To honor the warning that accompanies the end of this film, I will not spoil this for my friends (even though I’ve got to question the validity of a 65-year-old spoiler warning). I will say that this film is ridiculously suspenseful at times, and the buildup to our dramatic twist is quite satisfying. However, possibly because of the years I’ve spent watching Hitchcock (and soap operas), the twist is perhaps not quite as much of a surprise as intended. I think most fans of film will immediately latch on to several offhand remarks and have a pretty good idea of how things will end up.
That’s not to say the film lacks tension or quite horrific moments. I was genuinely shocked when Nicole sent one of the schoolchildren diving into a pool with a dead body in it. There are also some really disturbing shots of both Michel’s body and the liquids seeping from it. Even in black and white, this is vile.
It also makes me shudder that Christina considers divorce a sin, and that the terror and shame surrounding it are (in her mind) somehow worse than murder. There can certainly still be some (or even a great deal) of shame surrounding divorce, but it does seem to be more accepted today than ever before. I mean, especially if the alternative is murder? Though the fashions and casual cigarette-smoking while wearing sunglasses work aesthetically, I am once again pleased not to live during an earlier time in history.
In conclusion, this is creepy and atmospheric AF, but I was hoping for a little more fraternité between our leading ladies.
If there’s any lesson I hope you learn from this blog, it’s that I am always on board for a period drama. Although our theme on the Blog Collab this month is mental health, we’re rolling along with a questionably related French lesbian period drama. Not going to lie–I just really wanted to watch this film regardless of theme since I missed it in theaters.
Portrait of a Lady on Fire
After being commissioned to secretly paint a wedding portrait of a young woman, artist Marianne finds herself conflicted when she develops romantic feelings for her subject.
Marianne is a drawing teacher in late 1700s France, remaining aloof as she pushes her students to do their best. It’s clear there are feelings bubbling beneath her cool exterior when she spots one of her paintings on display in the classroom. This particular painting, the titular Portrait of a Lady on Fire, was painted a long time ago yet maintains a powerful pull on Marianne. So let’s journey back a long time ago, shall we?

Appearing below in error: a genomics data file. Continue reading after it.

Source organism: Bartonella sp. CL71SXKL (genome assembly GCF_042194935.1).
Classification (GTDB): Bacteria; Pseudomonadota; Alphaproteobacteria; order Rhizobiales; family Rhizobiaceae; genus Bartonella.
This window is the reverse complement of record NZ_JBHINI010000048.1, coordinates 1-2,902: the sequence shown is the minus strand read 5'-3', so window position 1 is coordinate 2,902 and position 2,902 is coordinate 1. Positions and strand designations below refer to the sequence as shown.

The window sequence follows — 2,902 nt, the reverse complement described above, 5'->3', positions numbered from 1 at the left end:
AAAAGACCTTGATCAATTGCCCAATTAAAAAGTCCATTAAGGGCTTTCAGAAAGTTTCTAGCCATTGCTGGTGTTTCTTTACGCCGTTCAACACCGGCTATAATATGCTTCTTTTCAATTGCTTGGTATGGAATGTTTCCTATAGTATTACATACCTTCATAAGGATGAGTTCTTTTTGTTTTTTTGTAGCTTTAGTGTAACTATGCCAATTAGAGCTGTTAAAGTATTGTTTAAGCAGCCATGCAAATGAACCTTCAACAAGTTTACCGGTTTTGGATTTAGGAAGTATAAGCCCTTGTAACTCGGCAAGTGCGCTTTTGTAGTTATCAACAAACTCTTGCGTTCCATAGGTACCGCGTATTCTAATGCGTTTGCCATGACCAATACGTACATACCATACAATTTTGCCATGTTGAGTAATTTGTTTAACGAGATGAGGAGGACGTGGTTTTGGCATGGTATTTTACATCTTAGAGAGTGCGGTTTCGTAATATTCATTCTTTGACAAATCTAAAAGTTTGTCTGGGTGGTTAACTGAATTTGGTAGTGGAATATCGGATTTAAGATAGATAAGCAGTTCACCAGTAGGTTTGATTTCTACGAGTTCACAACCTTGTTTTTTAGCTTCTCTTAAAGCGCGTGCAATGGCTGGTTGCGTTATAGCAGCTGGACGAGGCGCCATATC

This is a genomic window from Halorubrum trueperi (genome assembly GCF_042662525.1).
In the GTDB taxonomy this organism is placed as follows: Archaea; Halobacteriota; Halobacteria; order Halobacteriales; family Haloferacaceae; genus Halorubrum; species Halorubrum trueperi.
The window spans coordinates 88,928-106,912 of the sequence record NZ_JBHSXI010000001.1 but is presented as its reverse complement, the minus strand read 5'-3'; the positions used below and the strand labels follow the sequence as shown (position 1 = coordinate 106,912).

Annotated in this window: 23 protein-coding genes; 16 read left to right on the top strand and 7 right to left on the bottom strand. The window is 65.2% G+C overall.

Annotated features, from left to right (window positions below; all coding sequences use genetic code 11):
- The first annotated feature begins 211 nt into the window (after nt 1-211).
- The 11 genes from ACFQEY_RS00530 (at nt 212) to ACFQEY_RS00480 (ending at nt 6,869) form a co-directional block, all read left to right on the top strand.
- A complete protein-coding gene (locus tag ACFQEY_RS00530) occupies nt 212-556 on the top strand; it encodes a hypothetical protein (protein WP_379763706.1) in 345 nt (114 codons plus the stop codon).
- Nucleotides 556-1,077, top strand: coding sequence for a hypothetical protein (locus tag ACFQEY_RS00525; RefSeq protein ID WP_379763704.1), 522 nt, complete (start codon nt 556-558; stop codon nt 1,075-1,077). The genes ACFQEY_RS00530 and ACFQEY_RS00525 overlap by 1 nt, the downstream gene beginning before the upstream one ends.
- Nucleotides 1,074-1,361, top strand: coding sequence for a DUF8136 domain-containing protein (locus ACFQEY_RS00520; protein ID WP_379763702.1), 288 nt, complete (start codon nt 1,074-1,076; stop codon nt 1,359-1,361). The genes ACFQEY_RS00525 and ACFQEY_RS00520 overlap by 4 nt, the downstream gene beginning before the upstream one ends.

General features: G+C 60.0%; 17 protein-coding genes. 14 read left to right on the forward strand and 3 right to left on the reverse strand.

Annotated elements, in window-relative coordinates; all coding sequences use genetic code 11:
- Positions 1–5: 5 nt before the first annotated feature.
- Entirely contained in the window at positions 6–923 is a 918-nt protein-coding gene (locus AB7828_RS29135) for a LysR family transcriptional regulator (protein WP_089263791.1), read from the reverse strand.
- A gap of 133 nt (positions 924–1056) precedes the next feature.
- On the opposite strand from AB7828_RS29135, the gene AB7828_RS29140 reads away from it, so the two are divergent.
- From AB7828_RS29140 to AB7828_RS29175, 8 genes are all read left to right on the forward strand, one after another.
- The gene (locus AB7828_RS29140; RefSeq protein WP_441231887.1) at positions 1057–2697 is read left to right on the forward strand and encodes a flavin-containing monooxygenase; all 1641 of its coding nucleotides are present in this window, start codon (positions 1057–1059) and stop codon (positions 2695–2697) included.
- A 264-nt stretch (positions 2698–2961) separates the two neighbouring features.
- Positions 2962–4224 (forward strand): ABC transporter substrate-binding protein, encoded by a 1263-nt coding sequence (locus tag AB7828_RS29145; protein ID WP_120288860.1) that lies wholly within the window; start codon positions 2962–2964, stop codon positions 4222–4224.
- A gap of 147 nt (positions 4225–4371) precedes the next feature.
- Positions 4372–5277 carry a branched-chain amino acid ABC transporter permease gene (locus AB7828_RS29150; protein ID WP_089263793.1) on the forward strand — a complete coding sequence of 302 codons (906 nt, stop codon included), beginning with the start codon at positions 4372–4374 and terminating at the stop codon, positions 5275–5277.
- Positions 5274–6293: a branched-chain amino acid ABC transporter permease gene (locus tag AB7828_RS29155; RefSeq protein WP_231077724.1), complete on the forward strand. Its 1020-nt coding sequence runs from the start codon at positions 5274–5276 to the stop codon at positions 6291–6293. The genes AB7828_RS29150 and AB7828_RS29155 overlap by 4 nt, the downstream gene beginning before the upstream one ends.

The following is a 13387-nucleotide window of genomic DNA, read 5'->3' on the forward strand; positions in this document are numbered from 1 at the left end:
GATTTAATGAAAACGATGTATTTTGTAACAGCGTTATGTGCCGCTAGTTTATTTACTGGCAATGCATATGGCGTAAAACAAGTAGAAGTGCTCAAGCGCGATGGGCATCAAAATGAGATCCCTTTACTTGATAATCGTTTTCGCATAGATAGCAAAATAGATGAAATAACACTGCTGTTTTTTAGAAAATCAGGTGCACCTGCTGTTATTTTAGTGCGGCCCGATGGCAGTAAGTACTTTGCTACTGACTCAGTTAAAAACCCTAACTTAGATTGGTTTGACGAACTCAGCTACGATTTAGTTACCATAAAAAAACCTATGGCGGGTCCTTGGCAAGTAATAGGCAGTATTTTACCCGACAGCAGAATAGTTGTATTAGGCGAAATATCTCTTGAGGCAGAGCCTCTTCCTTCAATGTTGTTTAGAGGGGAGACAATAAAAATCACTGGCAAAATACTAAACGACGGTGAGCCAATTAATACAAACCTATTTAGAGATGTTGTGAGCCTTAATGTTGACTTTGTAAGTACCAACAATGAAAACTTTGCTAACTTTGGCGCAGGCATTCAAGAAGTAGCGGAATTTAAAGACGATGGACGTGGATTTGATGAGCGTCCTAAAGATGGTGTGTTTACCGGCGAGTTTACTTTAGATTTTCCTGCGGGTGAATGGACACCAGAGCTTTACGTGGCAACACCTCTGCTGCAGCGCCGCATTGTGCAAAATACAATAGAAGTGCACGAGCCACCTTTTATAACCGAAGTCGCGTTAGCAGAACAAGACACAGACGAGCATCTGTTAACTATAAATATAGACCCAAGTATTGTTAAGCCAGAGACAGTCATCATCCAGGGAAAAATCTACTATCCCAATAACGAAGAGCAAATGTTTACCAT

After arriving on a stunningly gorgeous island off the coast of France, art supplies in tow, it’s clear Marianne has her work cut out for her with a new portrait commission. Not only is the large estate rather empty and ominous in all of the best ways we’d expect from a Gothic-tinged period drama, but the subject of her portrait, Héloïse, will likely be less than cooperative.
After smoking a pipe in the nude (for real), Marianne gets her night cheese on, gathering all of the gossip she can from maid Sophie. As it turns out, Héloïse has only recently returned home after spending much of her life in a convent. After the unexpected death of her sister, Héloïse will inherit her life plan, marrying the Milanese gentleman intended for her sister. Sophie reveals that Héloïse’s sister did not die by accident–rather, her death was a suicide.
Now that Héloïse will marry, her mother has commissioned a wedding portrait to mark the occasion. However, Héloïse destroyed the painting created by the previous artist and absolutely refuses to sit for another portrait. As a result, Marianne will have to be sneaky, posing as a walking companion for Héloïse, who has not been allowed to leave the house since her sister’s death. Any portrait work Marianne completes will be done in secret in only a week.